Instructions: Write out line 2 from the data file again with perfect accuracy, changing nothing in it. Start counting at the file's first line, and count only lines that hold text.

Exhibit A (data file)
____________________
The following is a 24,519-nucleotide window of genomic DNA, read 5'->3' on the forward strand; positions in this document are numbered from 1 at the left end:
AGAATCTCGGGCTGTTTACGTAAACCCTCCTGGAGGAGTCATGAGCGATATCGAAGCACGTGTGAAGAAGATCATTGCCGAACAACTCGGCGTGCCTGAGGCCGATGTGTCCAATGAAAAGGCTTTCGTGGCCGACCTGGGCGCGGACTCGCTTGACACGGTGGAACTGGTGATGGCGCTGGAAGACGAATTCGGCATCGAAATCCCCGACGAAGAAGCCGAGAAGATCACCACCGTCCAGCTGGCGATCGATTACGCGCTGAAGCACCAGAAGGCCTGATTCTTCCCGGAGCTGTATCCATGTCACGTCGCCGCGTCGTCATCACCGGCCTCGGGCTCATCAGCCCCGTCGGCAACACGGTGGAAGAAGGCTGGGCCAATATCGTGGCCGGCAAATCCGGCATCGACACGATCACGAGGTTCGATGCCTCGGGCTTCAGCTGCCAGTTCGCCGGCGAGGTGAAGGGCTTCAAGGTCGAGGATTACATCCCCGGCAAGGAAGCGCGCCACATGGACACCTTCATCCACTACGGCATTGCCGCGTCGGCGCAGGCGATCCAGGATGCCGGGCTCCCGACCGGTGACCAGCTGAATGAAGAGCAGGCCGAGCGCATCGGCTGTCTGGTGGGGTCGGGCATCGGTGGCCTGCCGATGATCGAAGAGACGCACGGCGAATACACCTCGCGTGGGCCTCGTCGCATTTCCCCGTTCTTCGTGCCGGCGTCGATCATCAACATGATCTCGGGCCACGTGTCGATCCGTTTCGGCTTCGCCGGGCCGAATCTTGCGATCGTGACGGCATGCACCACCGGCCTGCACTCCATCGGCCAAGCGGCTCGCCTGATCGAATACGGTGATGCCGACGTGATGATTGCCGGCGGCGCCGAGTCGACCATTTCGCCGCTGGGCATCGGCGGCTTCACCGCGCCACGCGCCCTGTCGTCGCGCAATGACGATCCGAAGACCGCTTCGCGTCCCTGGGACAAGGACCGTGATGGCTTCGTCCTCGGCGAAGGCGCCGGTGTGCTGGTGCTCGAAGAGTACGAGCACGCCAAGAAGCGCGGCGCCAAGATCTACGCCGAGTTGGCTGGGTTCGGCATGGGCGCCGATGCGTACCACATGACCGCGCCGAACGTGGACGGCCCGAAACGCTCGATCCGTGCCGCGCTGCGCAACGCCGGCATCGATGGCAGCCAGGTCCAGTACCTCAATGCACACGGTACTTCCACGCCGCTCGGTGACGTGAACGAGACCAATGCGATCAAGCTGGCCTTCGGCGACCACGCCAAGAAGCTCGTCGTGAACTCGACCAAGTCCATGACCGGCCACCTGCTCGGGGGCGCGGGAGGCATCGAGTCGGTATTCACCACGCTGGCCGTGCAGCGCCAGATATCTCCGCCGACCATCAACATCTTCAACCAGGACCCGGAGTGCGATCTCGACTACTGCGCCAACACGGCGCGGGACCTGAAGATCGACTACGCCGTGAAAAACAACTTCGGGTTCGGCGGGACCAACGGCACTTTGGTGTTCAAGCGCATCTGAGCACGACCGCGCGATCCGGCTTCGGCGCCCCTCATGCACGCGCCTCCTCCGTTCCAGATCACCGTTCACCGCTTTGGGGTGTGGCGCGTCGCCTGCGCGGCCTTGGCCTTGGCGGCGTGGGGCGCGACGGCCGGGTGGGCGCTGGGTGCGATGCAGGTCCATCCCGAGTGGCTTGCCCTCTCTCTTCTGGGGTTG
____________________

AGAATCTCGGGCTGTTTACGTAAACCCTCCTGGAGGAGTCATGAGCGATATCGAAGCACGTGTGAAGAAGATCATTGCCGAACAACTCGGCGTGCCTGAGGCCGATGTGTCCAATGAAAAGGCTTTCGTGGCCGACCTGGGCGCGGACTCGCTTGACACGGTGGAACTGGTGATGGCGCTGGAAGACGAATTCGGCATCGAAATCCCCGACGAAGAAGCCGAGAAGATCACCACCGTCCAGCTGGCGATCGATTACGCGCTGAAGCACCAGAAGGCCTGATTCTTCCCGGAGCTGTATCCATGTCACGTCGCCGCGTCGTCATCACCGGCCTCGGGCTCATCAGCCCCGTCGGCAACACGGTGGAAGAAGGCTGGGCCAATATCGTGGCCGGCAAATCCGGCATCGACACGATCACGAGGTTCGATGCCTCGGGCTTCAGCTGCCAGTTCGCCGGCGAGGTGAAGGGCTTCAAGGTCGAGGATTACATCCCCGGCAAGGAAGCGCGCCACATGGACACCTTCATCCACTACGGCATTGCCGCGTCGGCGCAGGCGATCCAGGATGCCGGGCTCCCGACCGGTGACCAGCTGAATGAAGAGCAGGCCGAGCGCATCGGCTGTCTGGTGGGGTCGGGCATCGGTGGCCTGCCGATGATCGAAGAGACGCACGGCGAATACACCTCGCGTGGGCCTCGTCGCATTTCCCCGTTCTTCGTGCCGGCGTCGATCATCAACATGATCTCGGGCCACGTGTCGATCCGTTTCGGCTTCGCCGGGCCGAATCTTGCGATCGTGACGGCATGCACCACCGGCCTGCACTCCATCGGCCAAGCGGCTCGCCTGATCGAATACGGTGATGCCGACGTGATGATTGCCGGCGGCGCCGAGTCGACCATTTCGCCGCTGGGCATCGGCGGCTTCACCGCGCCACGCGCCCTGTCGTCGCGCAATGACGATCCGAAGACCGCTTCGCGTCCCTGGGACAAGGACCGTGATGGCTTCGTCCTCGGCGAAGGCGCCGGTGTGCTGGTGCTCGAAGAGTACGAGCACGCCAAGAAGCGCGGCGCCAAGATCTACGCCGAGTTGGCTGGGTTCGGCATGGGCGCCGATGCGTACCACATGACCGCGCCGAACGTGGACGGCCCGAAACGCTCGATCCGTGCCGCGCTGCGCAACGCCGGCATCGATGGCAGCCAGGTCCAGTACCTCAATGCACACGGTACTTCCACGCCGCTCGGTGACGTGAACGAGACCAATGCGATCAAGCTGGCCTTCGGCGACCACGCCAAGAAGCTCGTCGTGAACTCGACCAAGTCCATGACCGGCCACCTGCTCGGGGGCGCGGGAGGCATCGAGTCGGTATTCACCACGCTGGCCGTGCAGCGCCAGATATCTCCGCCGACCATCAACATCTTCAACCAGGACCCGGAGTGCGATCTCGACTACTGCGCCAACACGGCGCGGGACCTGAAGATCGACTACGCCGTGAAAAACAACTTCGGGTTCGGCGGGACCAACGGCACTTTGGTGTTCAAGCGCATCTGAGCACGACCGCGCGATCCGGCTTCGGCGCCCCTCATGCACGCGCCTCCTCCGTTCCAGATCACCGTTCACCGCTTTGGGGTGTGGCGCGTCGCCTGCGCGGCCTTGGCCTTGGCGGCGTGGGGCGCGACGGCCGGGTGGGCGCTGGGTGCGATGCAGGTCCATCCCGAGTGGCTTGCCCTCTCTCTTCTGGGGTTG